Initially, TENET will not be able to deliver all this bandwidth to institutions, but the costs of International bandwidth will plummet from approximately R14,000/Mbps/month to about R500/Mbps/month.  We will use these cost savings to upgrade our backbone connectivity to the TENET GEN3 network to 15-20Mbps, depending on the charges at the time.

Total incoming bandwidth: 20-25Mbps

Stage 6) late 2009: SANReN backbone becomes operational

UZ Internet - SANReN

SANReN - the South African Research and Education Network, is a government funded initiative that aims to provide high-speed (1-10Gbps) fibre optic connections to research and higher education institutions.  Funding has been committed and equipment has been purchased for the network, and one fibre ring connecting a number of institutions in the Gauteng region is already in operation.  Negotiations are in progress with Telecomms providers and municipalities for the purchase and/or long-term lease of managed fibre optic capacity for building this network.

Unizulu’s proximity to the Mtunzini SEACOM cable landing have kept us high on the agenda for the planned SEACOM deployment.

SANReN will provide us a minimum of 200Mbps, as Unizulu have committed to funding a 200Mbps portion of the purchase of the 10Gbps capacity on SEACOM that is reserved for higher education.  This will be a minimum of 200Mbps of uncontended, guaranteed bandwidth the the overseas Internet, and we will probably get a 1Gbps connection to the SANReN backbone.

Our short-term ADSL bandwidth solution will fall away after the 2-year contract expires as we will no longer need additional bandwidth (or, to put it in perspective, the ADSL circuit that will be providing 200% of our current available bandwidth will only be providing an extra 2%).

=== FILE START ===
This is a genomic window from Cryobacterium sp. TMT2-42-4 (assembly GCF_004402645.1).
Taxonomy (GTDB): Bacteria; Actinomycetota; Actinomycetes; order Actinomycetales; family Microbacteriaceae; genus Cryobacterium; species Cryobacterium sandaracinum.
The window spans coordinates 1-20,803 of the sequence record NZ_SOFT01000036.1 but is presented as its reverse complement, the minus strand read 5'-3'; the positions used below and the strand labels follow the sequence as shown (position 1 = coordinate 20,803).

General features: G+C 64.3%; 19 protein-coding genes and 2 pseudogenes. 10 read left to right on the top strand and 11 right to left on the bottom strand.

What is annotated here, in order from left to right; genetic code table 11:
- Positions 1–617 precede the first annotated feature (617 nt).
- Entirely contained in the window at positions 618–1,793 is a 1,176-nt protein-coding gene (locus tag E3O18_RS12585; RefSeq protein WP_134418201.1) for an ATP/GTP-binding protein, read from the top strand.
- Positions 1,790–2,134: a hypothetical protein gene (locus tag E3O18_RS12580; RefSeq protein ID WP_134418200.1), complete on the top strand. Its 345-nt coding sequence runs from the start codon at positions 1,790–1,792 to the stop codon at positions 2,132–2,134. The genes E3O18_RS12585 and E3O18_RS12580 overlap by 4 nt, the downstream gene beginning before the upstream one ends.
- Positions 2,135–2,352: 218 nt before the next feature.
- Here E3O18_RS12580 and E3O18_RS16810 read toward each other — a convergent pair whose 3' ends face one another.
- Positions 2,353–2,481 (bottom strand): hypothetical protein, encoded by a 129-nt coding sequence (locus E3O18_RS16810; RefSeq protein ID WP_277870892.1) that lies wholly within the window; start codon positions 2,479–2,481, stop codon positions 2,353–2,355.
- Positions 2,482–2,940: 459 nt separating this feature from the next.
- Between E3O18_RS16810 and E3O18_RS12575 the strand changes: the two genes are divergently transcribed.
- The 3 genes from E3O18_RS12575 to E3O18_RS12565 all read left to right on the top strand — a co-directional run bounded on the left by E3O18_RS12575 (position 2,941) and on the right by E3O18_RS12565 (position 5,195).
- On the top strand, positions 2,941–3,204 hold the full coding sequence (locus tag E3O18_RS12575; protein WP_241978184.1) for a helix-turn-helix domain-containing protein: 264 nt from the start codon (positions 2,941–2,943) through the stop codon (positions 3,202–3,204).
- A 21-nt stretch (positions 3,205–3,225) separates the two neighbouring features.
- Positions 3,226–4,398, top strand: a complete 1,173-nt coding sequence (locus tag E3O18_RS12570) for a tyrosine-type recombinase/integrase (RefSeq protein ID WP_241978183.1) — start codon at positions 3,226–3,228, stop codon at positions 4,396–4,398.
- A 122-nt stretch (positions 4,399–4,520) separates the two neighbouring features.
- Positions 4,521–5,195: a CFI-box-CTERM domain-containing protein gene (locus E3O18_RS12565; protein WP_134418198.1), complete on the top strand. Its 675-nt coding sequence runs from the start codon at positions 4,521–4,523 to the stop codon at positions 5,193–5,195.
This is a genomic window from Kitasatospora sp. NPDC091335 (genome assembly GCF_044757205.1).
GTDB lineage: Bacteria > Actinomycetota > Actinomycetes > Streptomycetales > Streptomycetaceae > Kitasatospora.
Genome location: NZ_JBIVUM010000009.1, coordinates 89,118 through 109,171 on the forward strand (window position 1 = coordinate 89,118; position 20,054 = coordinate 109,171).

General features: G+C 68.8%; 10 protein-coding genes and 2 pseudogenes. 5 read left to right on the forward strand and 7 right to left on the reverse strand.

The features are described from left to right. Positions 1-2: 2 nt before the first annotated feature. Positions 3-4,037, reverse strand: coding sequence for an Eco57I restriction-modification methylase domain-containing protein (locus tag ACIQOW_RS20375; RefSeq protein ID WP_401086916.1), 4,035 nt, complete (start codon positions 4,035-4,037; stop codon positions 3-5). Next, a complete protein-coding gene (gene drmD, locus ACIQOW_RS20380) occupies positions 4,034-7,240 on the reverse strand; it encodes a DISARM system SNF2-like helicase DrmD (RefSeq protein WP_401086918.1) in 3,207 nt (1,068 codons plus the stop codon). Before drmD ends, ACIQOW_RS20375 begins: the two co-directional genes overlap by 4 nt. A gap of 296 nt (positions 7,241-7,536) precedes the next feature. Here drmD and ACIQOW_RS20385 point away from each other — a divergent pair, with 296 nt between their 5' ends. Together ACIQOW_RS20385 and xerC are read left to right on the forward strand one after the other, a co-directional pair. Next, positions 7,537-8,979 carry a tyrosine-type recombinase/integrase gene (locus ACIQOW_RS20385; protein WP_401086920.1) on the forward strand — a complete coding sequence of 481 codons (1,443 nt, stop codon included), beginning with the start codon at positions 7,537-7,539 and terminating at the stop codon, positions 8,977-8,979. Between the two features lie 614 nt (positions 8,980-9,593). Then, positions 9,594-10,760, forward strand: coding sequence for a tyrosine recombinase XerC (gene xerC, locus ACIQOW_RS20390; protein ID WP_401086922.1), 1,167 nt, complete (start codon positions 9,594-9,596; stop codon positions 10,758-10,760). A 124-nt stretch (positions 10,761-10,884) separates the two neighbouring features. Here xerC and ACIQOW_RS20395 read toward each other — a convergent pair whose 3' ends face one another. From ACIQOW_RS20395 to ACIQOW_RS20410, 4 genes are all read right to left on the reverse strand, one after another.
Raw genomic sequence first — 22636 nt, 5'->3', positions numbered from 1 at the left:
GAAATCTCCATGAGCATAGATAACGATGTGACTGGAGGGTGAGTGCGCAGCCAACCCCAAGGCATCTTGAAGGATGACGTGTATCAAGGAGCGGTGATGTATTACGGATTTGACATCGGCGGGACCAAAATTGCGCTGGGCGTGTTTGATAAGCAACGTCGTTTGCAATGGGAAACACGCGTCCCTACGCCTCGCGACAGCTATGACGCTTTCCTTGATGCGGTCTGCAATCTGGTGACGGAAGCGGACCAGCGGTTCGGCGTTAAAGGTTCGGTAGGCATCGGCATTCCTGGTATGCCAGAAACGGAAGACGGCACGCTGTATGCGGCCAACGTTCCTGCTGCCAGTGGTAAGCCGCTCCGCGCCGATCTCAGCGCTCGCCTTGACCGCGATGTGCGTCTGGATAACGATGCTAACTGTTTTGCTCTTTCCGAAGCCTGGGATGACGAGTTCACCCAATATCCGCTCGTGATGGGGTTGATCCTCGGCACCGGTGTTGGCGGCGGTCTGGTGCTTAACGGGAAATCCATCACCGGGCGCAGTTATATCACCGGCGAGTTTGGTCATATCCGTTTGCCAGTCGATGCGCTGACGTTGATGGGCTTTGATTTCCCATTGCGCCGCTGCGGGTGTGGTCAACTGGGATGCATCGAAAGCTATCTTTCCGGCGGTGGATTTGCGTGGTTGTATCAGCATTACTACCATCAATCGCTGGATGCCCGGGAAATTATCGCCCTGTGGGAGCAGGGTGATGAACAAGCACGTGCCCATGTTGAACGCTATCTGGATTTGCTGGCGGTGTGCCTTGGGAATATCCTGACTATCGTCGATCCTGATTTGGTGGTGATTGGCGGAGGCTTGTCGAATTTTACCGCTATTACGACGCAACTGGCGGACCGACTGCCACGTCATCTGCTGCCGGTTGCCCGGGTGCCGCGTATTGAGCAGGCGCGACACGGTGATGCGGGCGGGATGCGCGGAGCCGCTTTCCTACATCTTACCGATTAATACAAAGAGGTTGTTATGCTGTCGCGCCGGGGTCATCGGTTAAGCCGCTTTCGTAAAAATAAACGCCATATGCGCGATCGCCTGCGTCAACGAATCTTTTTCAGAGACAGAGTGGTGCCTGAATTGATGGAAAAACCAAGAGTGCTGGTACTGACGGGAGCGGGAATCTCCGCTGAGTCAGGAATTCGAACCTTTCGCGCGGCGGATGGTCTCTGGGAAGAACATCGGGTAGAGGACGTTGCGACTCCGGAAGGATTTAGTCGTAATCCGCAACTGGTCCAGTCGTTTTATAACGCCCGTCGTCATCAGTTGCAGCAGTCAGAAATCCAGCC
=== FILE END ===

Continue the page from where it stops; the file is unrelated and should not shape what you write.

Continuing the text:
Total incoming bandwidth: >200Mbps.

The Zululand wireless solution is an interim solution, which we will probably continue to use as a wireless backup solution in the event of a SANReN local access failure.  However, the rest of our strategy is based on the premise that we only do things that move us closer to the SANReN solution, and that means getting a fibre connection from Neotel as soon as possible.

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Comments (2)

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  1. Wayne says:

    For my teachings it is essential that we get the VPN up and running as soon as possible.

    I don’t have any mapped networked drives available and access to a LMS is intermittent and painfully slow. This makes training end user computing extremely difficult.

    Technical problems can also be sorted out as they occur. And they do occur - often.

    Posted October 2, 2008 @ 9:21 am
  2. soren says:


    I’ll let the secret out. The VPN is actually working. The student lab web traffic is actually going via R/Bay at the moment for testing purposes.

    Now, access to the LMS over the VPN should be fine. But I really don’t have any intention of delivering the Novell mapped drives in R/Bay. Currently there is a separate server there with mapped drives for users on the TCS server. For phase two, we will be putting in a separate file server for students at the RB campus.

    We really don’t want to try doing file sharing/drive mapping over a wireless WAN link — it’s only 2Mbps (shared by the entire RB campus), whereas the desktops in the lab are on 100Mbps connections that are shared on 1000Mbps backbone links to the file servers.

    Have you talked to Morne about your requirements for fileshares, etc, at RB?

    Posted October 2, 2008 @ 2:36 pm